As an adult revisiting an old favorite, I still love the story of the characters fending for themselves on an island. However, I found the writing dated and less than enjoyable. It was very stilted.

  28. 4 out of 5

    LadybugGirl

    It was awsome!

  29. 5 out of 5

    Irene

    I am really loving this series! This book has all four children equally represented, and I feel we do get to know them a little better. I probably should not have read any of the books out of order; this being the second in the series, it makes sense that this book would have more character development than some of the later books, when the kids are already established characters. Here, we learn that Violet is artistic (she likes to paint and she has a gift for music), Jessie really is a great co I am really loving this series! This book has all four children equally represented, and I feel we do get to know them a little better. I probably should not have read any of the books out of order; this being the second in the series, it makes sense that this book would have more character development than some of the later books, when the kids are already established characters. Here, we learn that Violet is artistic (she likes to paint and she has a gift for music), Jessie really is a great cook (she makes clam chowder and whips up an apple pie) and likes order (she likes to plan out their days and keep to a schedule), and Henry is quite handy (he builds cabinets and tables out of scrap wood) and has an interest in academia (he likes museums). True, they all stick pretty close to age and gender roles... But that's okay, the book was written in 1949 after all. (Another detail that dates this book is an illustration in which the kids are boating without life jackets!) But what I really liked - and for this reason I would give this book 4 1/2 stars if I could - is that Benny actually throws a tantrum in this book! Finally! The kids are not all super well-behaved all the time! Haha. Maybe it was nice, too, that it was clear that Benny's fit was not a result of his being "bad", but more of just an age-related issue; Henry said, "He will stop some time. Some day he'll grow up." If only I could be so matter-of-fact about my kids' tantrums! There was also another child character, a friend of Benny's named Mike, who was loud and obnoxious. Benny liked him because they had fun together, but the older kids didn't think he was so great to have around. Even though the Alden kids are almost perfect, it was still nice to see that other less-than-perfect kids also lived in their world. :P I also liked that this book finally made me understand why people always run out to buy bread and milk before a big storm. It probably stems from the old days, depicted in these books, when bread and milk really were food staples. Whole meals could be had by just eating bread with milk poured on top! As Jessie said, "We have to buy bread and bottles of milk. Then we could live, even if we didn't have anything else to eat." As usual, the kids are models of resourcefulness. Besides the bread and milk, they eat food they gather themselves - though it helped that Grandfather started a vegetable garden for them in anticipation of their stay. Still, even though Grandfather is rich and the kids basically get whatever they want, they love taking care of themselves in the barn on the island! I love their attitude, summed up when Jessie said, "This is what I like. Everything seems better when we have to work to get it." I have to admit, I didn't give this book 5 stars because the whole story about Joe was just a little contrived. I liked the ending, of course, but really, why didn't he just go back to his uncle as soon as he could?! The idea of not returning until he was 100% recovered seemed to put a bit too much emphasis on independence, which perhaps was a highly valued quality in individuals in 1949. It was interesting, too, that this book didn't actually use the word "mystery" - Joe's unknown origin was just like a question always hanging around in the background. I wonder if the author sort of just found herself falling into writing "mysteries" simply because having unanswered questions helped to keep a story interesting.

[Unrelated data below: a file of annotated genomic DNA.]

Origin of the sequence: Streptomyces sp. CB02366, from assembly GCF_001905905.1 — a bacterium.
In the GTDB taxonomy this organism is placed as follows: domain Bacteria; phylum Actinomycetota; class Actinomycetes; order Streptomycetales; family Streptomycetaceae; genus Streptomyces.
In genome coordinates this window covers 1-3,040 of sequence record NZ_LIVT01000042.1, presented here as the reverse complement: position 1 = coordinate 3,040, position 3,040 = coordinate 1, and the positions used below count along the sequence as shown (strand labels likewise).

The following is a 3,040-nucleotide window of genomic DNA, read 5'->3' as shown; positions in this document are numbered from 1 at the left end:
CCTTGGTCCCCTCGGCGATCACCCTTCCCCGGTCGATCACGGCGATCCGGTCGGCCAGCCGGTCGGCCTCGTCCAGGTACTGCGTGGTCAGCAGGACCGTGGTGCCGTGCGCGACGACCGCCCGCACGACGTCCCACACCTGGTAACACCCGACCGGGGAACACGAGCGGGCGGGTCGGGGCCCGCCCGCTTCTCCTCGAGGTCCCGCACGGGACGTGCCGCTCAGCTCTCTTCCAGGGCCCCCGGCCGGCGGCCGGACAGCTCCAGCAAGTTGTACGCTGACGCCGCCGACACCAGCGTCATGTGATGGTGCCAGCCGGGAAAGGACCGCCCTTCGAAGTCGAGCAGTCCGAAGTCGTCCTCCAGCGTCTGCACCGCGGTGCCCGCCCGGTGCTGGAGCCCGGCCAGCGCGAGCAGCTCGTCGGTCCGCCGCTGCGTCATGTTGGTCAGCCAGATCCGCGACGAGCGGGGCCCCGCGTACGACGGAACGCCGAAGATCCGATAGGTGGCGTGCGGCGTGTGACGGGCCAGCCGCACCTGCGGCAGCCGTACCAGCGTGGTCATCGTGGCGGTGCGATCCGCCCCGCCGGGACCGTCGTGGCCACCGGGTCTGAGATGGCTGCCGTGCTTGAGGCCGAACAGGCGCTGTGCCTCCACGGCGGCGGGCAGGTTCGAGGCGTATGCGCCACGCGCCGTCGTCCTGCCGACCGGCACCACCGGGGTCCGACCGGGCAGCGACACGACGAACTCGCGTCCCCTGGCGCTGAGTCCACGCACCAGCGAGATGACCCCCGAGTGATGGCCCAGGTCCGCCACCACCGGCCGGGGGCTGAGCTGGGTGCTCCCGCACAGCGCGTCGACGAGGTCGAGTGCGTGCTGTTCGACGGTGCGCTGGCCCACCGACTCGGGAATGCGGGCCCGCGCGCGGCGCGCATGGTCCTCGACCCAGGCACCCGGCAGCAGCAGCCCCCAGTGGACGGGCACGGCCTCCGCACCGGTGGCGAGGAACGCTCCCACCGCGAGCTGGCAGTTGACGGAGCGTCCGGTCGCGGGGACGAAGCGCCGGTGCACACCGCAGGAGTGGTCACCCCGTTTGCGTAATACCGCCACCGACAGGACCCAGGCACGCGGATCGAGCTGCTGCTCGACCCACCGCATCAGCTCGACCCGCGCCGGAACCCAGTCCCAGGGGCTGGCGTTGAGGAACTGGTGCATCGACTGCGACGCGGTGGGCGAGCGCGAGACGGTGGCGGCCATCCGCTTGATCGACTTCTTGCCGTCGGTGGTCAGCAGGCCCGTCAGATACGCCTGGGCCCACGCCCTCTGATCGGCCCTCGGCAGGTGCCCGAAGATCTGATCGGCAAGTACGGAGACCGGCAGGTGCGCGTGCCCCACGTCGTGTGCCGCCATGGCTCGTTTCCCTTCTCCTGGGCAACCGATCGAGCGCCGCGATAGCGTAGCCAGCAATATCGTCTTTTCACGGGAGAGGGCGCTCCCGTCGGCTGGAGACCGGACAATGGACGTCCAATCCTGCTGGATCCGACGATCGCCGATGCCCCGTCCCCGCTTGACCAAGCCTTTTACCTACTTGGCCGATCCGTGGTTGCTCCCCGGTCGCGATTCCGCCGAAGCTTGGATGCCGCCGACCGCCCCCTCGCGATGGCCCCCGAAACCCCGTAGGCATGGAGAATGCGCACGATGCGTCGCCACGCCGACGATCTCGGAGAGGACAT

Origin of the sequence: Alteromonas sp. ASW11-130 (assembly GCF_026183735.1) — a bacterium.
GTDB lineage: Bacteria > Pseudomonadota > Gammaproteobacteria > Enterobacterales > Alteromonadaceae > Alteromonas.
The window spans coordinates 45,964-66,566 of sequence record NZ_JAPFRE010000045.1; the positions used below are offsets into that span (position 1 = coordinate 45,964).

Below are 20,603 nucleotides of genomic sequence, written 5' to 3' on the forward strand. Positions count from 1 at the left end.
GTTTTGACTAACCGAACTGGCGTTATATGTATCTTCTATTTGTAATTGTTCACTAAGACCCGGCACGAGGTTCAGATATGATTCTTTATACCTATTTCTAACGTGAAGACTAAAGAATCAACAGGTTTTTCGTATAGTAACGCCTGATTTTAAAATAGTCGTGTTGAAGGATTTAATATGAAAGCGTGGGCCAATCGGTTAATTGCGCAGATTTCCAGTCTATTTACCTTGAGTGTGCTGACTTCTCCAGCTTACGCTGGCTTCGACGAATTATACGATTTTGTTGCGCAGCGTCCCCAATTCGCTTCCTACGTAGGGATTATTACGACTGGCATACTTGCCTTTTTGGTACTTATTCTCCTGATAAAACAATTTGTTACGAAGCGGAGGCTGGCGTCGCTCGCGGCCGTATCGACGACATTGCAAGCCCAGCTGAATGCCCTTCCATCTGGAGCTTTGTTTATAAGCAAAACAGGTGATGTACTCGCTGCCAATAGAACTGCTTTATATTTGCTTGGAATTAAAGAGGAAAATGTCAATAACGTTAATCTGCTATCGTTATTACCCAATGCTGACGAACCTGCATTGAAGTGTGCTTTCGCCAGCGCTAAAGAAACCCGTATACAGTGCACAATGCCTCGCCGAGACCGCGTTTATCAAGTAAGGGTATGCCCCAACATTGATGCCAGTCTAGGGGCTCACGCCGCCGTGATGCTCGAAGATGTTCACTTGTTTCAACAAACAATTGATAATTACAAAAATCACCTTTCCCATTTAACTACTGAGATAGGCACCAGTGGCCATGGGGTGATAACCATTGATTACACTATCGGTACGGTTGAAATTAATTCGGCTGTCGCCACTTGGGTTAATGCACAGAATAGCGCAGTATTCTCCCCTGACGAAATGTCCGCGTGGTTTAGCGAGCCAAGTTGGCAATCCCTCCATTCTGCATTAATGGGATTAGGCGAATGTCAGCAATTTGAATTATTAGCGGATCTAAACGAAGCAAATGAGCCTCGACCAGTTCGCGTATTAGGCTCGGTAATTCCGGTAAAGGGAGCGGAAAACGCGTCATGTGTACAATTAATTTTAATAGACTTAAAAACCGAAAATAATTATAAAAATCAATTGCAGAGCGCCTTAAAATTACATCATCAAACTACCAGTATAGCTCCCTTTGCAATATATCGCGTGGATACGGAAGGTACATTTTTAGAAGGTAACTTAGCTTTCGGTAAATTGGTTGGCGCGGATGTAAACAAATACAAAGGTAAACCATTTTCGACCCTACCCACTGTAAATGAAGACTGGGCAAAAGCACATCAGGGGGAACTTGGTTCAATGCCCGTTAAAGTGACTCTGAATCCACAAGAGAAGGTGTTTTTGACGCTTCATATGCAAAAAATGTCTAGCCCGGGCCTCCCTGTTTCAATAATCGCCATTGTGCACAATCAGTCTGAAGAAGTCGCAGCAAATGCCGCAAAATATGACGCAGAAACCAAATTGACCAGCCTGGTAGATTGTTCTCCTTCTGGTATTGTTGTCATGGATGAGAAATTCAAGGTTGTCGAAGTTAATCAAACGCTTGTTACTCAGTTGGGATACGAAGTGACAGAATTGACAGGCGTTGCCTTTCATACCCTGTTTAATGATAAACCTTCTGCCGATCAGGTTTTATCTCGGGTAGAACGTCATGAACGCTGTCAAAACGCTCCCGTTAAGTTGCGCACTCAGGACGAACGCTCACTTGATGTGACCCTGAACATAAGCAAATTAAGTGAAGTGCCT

30. 5 out of 5

    Ben

    Gertrude Chandler Warners novel Surprise Island realistic fiction book is exciting. I liked the book because they went to an island and explored and had to live in a barn at the island. The main characters were Henry, Benny, Jessie, and violet. Henry is the oldest then Jessie, then violet, then Benny. They had to figure out why the handy man knew so much about the island. You would like it if you like mystery books.